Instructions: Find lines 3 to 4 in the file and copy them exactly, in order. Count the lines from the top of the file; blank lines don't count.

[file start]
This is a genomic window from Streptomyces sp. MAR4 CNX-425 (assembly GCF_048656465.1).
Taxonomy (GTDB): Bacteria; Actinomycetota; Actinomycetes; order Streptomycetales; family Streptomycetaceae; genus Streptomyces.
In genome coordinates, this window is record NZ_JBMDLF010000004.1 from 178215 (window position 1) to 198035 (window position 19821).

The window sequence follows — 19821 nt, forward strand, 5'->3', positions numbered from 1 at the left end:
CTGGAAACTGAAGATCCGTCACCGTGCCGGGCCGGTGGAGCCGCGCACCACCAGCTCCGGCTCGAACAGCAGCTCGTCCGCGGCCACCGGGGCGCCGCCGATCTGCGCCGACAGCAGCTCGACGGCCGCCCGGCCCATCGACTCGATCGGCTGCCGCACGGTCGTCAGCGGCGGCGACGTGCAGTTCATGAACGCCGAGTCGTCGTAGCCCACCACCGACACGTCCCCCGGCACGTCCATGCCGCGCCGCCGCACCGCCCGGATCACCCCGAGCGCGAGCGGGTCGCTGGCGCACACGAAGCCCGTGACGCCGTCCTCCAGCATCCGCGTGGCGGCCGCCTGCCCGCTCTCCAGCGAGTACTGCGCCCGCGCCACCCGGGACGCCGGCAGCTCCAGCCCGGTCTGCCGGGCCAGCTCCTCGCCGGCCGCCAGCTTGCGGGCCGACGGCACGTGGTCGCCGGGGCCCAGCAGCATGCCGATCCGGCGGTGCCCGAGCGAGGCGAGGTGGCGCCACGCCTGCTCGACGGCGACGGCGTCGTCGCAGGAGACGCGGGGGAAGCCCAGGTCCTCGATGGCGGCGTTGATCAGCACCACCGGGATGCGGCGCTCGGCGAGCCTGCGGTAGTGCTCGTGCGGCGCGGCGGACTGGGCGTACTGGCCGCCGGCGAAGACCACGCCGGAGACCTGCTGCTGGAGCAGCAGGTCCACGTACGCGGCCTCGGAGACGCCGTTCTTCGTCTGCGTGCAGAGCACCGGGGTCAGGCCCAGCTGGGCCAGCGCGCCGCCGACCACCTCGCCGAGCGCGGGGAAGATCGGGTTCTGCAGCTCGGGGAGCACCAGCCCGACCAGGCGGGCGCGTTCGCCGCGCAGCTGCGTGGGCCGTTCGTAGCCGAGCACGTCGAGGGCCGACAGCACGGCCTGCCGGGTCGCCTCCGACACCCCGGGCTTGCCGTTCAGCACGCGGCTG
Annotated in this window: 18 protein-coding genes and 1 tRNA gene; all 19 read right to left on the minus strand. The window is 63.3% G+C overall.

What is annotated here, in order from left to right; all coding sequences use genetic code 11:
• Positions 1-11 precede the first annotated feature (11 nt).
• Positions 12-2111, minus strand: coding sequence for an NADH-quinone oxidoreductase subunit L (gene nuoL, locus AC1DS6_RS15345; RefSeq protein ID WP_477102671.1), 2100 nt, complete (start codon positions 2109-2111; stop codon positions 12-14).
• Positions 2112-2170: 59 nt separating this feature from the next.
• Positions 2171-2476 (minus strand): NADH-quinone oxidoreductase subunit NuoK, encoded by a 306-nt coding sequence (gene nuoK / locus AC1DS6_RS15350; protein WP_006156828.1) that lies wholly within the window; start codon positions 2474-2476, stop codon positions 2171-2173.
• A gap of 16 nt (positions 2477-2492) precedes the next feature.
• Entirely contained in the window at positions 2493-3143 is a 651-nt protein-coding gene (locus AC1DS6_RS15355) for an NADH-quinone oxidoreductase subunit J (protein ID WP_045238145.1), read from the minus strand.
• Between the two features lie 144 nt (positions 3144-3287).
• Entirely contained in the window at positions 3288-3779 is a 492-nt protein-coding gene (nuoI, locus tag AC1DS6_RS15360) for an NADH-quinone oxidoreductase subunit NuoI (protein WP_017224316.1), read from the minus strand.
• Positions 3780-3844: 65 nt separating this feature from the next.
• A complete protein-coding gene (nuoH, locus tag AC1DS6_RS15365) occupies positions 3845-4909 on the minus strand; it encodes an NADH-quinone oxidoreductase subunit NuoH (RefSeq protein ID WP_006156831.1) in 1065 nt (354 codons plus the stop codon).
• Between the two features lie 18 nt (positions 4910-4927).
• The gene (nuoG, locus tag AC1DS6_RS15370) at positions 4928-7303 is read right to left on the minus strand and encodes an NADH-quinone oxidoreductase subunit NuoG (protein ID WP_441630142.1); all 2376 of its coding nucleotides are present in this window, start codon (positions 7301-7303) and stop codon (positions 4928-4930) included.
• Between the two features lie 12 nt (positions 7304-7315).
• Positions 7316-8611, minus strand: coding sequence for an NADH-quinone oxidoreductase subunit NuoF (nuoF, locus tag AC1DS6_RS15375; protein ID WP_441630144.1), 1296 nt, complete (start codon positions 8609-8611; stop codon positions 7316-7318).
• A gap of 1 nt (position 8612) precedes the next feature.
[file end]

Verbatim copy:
In genome coordinates, this window is record NZ_JBMDLF010000004.1 from 178215 (window position 1) to 198035 (window position 19821).

The window sequence follows — 19821 nt, forward strand, 5'->3', positions numbered from 1 at the left end: